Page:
The object metadata server 1010 can be configured to perform authorization using only the association objects linking authorization-related objects. For the metadata object server environment, this results in only several (e.g., three) queries—all to the association container. The association objects already define authorization-related object relationships and contain the object references necessary to determine authorization for a protected object request.
As another example of the broad scope of the systems and methods disclosed herein, authorization inheritance operations can be performed in conjunction with the systems and methods disclosed herein.
A requester 1162, such as a computer program or a person using a computer program, furnishes a request for information located in the database. A requester 1162 may be asking for any type of information, such as information about company employee salaries or positions. A security request handler software module 1164 receives the request and examines whether the requester 1162 should be granted access to all or any of the requested information as well as what kinds of operations the requester 1162 may perform on that information.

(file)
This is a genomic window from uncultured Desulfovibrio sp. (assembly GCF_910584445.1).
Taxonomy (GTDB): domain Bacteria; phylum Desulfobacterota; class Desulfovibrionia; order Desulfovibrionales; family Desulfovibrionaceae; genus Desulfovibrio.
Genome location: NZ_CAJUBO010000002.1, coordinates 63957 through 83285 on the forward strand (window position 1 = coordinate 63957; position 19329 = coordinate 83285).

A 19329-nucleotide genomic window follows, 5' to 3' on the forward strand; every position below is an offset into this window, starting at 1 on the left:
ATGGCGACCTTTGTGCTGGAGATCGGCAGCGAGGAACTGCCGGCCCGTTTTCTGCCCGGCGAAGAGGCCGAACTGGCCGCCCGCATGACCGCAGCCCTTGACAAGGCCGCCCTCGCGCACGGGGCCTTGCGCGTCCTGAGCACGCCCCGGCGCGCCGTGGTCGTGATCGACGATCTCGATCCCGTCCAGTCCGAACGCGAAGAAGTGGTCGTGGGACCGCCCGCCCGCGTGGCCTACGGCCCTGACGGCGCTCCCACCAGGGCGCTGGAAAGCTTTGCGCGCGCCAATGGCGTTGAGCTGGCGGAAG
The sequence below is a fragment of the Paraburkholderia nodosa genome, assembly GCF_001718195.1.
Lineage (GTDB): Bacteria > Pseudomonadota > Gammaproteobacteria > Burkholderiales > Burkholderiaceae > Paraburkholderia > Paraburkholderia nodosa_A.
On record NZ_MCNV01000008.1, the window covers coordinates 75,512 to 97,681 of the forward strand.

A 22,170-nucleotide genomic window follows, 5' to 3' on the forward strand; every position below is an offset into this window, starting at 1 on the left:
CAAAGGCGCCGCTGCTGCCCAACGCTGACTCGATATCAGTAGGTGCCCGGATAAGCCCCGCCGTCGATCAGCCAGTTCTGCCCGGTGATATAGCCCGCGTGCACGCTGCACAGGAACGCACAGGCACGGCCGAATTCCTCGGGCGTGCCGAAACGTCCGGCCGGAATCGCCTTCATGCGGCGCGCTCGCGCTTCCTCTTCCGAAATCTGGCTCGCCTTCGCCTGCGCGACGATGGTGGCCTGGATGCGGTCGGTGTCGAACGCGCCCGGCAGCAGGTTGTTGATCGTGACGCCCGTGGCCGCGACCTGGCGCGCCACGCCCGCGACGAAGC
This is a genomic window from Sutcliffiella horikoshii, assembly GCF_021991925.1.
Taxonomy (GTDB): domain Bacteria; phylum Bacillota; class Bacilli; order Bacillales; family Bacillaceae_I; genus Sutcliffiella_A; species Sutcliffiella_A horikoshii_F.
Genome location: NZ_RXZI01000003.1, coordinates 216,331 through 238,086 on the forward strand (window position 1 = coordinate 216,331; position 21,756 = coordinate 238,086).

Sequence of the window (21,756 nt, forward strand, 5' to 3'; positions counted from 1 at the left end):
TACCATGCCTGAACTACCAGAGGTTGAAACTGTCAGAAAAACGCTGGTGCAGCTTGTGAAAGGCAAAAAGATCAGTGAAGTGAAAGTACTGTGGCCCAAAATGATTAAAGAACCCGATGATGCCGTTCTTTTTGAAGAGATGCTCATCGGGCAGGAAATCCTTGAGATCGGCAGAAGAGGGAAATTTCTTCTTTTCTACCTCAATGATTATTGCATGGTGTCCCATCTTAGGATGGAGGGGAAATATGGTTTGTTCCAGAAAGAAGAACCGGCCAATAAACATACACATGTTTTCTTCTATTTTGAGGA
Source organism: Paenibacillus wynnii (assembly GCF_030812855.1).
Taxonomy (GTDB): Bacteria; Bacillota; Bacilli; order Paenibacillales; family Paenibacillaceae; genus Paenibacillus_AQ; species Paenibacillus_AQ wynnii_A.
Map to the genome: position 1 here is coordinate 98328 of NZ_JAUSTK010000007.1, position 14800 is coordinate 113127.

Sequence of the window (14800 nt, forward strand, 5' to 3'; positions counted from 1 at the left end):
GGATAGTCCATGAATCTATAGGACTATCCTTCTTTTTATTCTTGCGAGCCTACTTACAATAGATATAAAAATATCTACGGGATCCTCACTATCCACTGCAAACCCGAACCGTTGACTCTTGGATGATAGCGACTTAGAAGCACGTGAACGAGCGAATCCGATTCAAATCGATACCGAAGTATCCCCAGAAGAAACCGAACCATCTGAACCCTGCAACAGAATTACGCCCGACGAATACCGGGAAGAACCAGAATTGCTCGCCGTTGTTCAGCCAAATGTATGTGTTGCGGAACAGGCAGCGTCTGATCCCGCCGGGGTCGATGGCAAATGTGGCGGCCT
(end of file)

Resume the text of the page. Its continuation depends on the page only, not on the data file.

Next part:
The security request handler 1164 determines whether to grant authorization to a requested object by using access request processor software instructions 102. The access request processor 102 retrieves information from one or more data stores 130 that store interrelationships among resource objects, authorization-related objects, and access permission information. The authorization-related objects are configured to specify whether a requester should be granted or denied access to a requested object. The one or more data stores 130 are queried in order to determine which authorization-related objects are associated with the requested resource object and in order to determine which permissions are associated with the determined authorization-related objects. A comparison is performed between the determined permissions and the requester's access credential information. The comparison is used by the security request handler 1164 to determine whether to permit the accessing of the resource object.